Zoe Land, 28 April, 2022
After studying wildlife science Zoe felt a pull towards education when her sister proclaimed she hated biology.
With a passion for environmental science and biology Zoe was determined to change her sister’s mind and share her love of science in the classroom.
What was it like studying externally?
Quite a few friends were studying at QUT and so I knew it was a great university. I liked that I was still able to have face-to-face contact with lecturers and I felt really supported.
What did you enjoy about the course?
The opportunities for practical experience have been by far the most beneficial parts of this course because it has given me the chance to try out everything I’ve learnt so far. I learn so much while on placement and it helped to change and shape my perspective.
The lecturers have also been a great part of this course. They are ‘real people’ who have worked in schools, with young people and have many years of knowledge to share. They constantly shared their experiences and helped us through the ups and downs of our own placements. Tutorials were always fun because of the techniques used and their open, friendly personalities.
Where did you do your placements, and what was that like?
I have done three placements in secondary schools organised by QUT. There were honestly so many breakthrough moments and positive experiences during these.
I think one of my favourite ones was in a year 12 Science in Practice class that I took on my very last placement. There was one student who disengaged quickly, and it was so hard to get him interested in the lesson. I decided to try a different approach and focused on building rapport and finding out what motivated him. From this I designed a lesson of rotation stations and offered the class some music to listen to while we worked if they completed the first part of the lesson well.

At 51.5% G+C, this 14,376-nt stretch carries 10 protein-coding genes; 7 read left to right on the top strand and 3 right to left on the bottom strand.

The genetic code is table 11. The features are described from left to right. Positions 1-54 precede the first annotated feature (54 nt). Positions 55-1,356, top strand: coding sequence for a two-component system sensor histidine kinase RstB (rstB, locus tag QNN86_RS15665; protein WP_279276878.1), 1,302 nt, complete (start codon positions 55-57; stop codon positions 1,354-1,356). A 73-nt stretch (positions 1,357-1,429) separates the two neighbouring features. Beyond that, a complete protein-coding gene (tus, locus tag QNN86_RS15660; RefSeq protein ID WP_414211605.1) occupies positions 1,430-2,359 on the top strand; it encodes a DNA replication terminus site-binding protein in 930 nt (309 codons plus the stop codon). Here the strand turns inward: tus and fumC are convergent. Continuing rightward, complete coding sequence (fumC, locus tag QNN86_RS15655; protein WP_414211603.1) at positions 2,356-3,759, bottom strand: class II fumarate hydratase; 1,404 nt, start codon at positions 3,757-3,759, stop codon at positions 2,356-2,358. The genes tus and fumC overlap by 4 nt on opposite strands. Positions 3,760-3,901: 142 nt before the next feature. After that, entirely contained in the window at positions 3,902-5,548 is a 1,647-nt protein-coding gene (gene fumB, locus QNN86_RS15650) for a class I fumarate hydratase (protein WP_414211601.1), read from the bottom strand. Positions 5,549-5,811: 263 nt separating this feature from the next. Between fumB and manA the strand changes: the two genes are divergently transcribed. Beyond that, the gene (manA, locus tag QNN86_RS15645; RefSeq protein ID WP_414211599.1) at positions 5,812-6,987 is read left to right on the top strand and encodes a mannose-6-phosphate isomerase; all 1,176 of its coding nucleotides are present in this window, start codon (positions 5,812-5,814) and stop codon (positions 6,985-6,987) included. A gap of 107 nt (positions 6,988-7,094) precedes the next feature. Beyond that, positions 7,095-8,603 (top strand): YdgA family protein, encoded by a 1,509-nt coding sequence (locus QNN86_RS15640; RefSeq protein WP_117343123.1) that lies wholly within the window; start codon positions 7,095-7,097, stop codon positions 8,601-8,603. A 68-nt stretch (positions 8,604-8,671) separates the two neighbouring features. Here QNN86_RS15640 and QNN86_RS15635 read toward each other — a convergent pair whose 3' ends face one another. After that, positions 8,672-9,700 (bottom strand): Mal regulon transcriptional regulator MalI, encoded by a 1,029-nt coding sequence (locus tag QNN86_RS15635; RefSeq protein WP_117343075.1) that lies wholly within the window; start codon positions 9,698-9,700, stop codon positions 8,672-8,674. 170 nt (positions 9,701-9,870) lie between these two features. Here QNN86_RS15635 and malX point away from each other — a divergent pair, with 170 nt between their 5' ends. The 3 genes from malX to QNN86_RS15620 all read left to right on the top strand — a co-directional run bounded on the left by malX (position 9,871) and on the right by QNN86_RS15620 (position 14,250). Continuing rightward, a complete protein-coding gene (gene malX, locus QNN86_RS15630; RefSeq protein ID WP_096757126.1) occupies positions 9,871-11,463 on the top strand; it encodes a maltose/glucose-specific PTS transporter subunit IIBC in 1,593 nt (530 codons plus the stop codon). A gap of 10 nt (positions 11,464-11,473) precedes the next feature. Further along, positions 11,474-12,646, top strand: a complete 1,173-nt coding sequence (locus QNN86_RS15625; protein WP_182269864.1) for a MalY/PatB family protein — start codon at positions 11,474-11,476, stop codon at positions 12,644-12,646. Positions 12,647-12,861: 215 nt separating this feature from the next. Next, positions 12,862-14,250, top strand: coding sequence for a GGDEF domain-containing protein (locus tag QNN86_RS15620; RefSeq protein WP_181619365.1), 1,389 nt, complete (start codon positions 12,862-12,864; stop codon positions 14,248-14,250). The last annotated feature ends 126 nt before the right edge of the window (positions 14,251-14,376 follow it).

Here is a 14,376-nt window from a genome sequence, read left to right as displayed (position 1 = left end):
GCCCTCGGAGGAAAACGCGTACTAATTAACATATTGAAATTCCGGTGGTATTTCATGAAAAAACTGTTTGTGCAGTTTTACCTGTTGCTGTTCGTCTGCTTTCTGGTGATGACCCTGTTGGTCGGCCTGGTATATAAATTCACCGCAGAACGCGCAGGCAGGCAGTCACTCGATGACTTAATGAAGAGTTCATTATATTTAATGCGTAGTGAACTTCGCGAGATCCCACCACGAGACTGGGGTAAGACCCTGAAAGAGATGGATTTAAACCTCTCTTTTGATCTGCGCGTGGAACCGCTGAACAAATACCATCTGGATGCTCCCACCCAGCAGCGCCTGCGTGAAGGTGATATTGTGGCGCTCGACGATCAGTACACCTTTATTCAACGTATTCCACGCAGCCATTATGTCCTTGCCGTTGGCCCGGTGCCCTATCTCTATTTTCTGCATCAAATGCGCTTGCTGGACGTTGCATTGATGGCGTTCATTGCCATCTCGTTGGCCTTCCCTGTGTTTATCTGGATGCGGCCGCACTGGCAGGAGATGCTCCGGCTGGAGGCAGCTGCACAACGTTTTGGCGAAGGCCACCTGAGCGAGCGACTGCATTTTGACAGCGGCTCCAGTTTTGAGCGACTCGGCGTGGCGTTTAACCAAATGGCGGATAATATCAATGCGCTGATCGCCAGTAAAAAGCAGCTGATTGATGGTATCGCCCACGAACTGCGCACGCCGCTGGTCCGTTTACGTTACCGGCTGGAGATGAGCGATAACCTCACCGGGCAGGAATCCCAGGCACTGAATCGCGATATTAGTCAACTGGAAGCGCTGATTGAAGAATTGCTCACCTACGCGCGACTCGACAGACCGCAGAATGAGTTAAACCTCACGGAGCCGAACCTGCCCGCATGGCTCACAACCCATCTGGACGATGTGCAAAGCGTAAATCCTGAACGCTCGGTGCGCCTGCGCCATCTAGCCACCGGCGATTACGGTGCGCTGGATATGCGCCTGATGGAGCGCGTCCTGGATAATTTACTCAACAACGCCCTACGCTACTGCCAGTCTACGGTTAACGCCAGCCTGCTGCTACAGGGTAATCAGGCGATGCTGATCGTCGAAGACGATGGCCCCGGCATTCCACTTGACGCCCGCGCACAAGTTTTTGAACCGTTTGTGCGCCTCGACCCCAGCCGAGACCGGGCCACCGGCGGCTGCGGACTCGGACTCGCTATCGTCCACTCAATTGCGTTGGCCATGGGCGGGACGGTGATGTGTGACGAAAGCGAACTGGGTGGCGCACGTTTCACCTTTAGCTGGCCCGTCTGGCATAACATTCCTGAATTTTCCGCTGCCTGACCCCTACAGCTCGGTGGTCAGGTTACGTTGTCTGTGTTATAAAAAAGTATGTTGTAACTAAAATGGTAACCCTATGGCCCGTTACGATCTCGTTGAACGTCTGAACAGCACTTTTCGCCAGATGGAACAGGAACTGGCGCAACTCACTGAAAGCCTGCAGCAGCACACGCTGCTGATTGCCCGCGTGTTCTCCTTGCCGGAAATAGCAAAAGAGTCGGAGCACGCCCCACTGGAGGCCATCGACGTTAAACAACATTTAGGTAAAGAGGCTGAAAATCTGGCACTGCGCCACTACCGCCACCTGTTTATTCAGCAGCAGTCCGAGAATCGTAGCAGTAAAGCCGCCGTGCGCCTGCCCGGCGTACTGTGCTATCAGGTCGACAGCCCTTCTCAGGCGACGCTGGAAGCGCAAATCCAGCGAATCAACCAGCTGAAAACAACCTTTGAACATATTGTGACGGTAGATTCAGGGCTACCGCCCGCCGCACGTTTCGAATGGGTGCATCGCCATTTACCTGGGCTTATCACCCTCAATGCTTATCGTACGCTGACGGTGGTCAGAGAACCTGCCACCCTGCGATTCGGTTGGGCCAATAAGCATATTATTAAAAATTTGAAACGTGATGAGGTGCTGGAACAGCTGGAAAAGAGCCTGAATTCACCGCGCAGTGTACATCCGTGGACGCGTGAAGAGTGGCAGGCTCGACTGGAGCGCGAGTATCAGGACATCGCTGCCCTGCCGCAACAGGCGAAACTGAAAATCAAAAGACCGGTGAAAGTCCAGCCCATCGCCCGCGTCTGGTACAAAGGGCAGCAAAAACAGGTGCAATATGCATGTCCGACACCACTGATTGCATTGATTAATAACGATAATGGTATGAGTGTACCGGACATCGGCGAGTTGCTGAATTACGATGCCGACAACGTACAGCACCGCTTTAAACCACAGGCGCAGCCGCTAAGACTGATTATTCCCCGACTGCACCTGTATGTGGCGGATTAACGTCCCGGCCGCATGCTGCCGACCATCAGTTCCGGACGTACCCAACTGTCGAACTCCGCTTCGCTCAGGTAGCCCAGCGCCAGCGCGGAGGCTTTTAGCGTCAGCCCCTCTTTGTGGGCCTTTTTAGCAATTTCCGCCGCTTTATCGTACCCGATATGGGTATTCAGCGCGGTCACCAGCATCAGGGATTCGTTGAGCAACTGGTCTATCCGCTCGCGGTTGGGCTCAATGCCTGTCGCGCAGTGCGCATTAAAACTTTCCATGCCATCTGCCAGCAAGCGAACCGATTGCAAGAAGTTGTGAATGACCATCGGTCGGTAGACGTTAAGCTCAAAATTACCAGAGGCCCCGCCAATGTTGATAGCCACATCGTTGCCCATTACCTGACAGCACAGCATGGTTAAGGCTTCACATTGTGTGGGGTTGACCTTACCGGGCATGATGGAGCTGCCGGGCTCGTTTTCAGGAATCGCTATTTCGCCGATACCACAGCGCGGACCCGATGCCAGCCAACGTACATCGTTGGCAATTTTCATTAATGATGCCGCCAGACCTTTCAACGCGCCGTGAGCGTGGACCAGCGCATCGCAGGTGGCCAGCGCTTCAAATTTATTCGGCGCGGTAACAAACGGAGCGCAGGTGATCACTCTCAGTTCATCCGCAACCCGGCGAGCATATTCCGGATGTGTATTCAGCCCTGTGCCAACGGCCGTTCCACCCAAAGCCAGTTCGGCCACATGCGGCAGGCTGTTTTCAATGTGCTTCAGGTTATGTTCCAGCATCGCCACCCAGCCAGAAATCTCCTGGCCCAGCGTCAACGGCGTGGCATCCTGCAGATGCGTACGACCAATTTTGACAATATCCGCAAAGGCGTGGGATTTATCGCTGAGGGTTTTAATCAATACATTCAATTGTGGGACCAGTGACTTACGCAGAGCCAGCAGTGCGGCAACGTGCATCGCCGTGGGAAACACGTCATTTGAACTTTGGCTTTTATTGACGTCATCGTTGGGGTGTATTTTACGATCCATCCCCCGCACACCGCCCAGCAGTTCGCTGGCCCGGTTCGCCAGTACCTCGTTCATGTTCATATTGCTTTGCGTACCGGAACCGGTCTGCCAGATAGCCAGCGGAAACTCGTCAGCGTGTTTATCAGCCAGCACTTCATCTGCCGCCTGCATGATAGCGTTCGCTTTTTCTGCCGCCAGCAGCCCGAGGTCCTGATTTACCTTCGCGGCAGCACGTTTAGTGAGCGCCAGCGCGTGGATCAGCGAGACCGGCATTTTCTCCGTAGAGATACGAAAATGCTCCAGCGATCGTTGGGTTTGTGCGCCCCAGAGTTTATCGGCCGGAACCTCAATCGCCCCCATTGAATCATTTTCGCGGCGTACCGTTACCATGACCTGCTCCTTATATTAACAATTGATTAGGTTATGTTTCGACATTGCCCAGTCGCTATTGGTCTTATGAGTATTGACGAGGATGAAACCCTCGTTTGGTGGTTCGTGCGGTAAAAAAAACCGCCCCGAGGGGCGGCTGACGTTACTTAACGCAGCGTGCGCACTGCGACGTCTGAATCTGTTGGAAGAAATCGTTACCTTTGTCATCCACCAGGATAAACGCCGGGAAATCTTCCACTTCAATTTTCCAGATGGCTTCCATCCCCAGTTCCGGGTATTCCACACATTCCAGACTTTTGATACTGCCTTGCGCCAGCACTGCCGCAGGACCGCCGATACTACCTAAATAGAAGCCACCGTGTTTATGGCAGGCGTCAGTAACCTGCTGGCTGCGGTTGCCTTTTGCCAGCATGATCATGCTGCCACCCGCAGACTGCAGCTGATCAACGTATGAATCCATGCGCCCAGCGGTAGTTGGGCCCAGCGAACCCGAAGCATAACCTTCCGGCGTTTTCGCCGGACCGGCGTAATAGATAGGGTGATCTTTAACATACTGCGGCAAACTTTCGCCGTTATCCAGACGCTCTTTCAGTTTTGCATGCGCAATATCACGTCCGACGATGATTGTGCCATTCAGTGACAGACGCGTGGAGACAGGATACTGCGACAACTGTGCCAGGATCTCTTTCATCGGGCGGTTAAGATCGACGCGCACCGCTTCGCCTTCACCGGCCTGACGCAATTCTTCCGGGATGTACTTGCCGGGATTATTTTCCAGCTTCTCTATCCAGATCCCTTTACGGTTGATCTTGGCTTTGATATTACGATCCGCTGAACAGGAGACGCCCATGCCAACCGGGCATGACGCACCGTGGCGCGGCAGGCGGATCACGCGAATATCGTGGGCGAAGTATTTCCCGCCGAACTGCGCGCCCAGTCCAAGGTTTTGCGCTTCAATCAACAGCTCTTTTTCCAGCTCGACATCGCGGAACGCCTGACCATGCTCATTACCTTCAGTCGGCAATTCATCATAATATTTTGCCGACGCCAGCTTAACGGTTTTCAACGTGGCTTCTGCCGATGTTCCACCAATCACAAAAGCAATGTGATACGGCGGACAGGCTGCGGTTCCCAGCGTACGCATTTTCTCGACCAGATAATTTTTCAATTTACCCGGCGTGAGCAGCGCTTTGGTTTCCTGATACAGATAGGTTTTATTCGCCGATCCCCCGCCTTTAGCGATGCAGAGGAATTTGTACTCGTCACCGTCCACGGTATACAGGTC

The student I was focusing on became very motivated by the opportunity to listen to music and even suggested songs for the playlists on Spotify to study or focus. The rotation stations went well, and they all enjoyed working with the music in the background. The student was then much more switched on in classes and became very hard working, especially when we had the focus music playing during individual work time.
What were some of your personal highlights at QUT?
As odd as it sounds, my favourite parts were the afternoon tutorials. Getting off the bus, heading to Beadles and grabbing a chai latte before going to a tutorial was my routine for the last two semesters. The afternoon tutorials felt a bit more chill and because they had fewer people, we were all able to work together and share experiences, stories, jokes, all that good stuff.
What advice would you offer to those that are considering the Master of Teaching (Secondary)?
I would say that my advice to students interested in studying this course is to be adaptable. It’s a key skill in teaching and it was a key skill for this course. Understanding adolescents is something that is always changing as is our understanding of behaviour strategies and content strategies. What you learn in one subject might be slightly different to others, but as long as you are adaptable and can consolidate knowledge through a range of avenues, you will be ok!
What’s next for you?
My plan for the future is to start teaching maths and science (and senior biology). I really enjoy working with diverse learners, so I am keeping my eyes and ears open for opportunities to combine it all. I see teaching as my lifelong career, so I hope to find a school that I love (and who loves me) and work with new students every year. I haven’t given up on travel yet either, so maybe teach and travel for a few years. Overall, I’m just excited to become a real teacher, use everything I’ve learnt so far and then learn even more.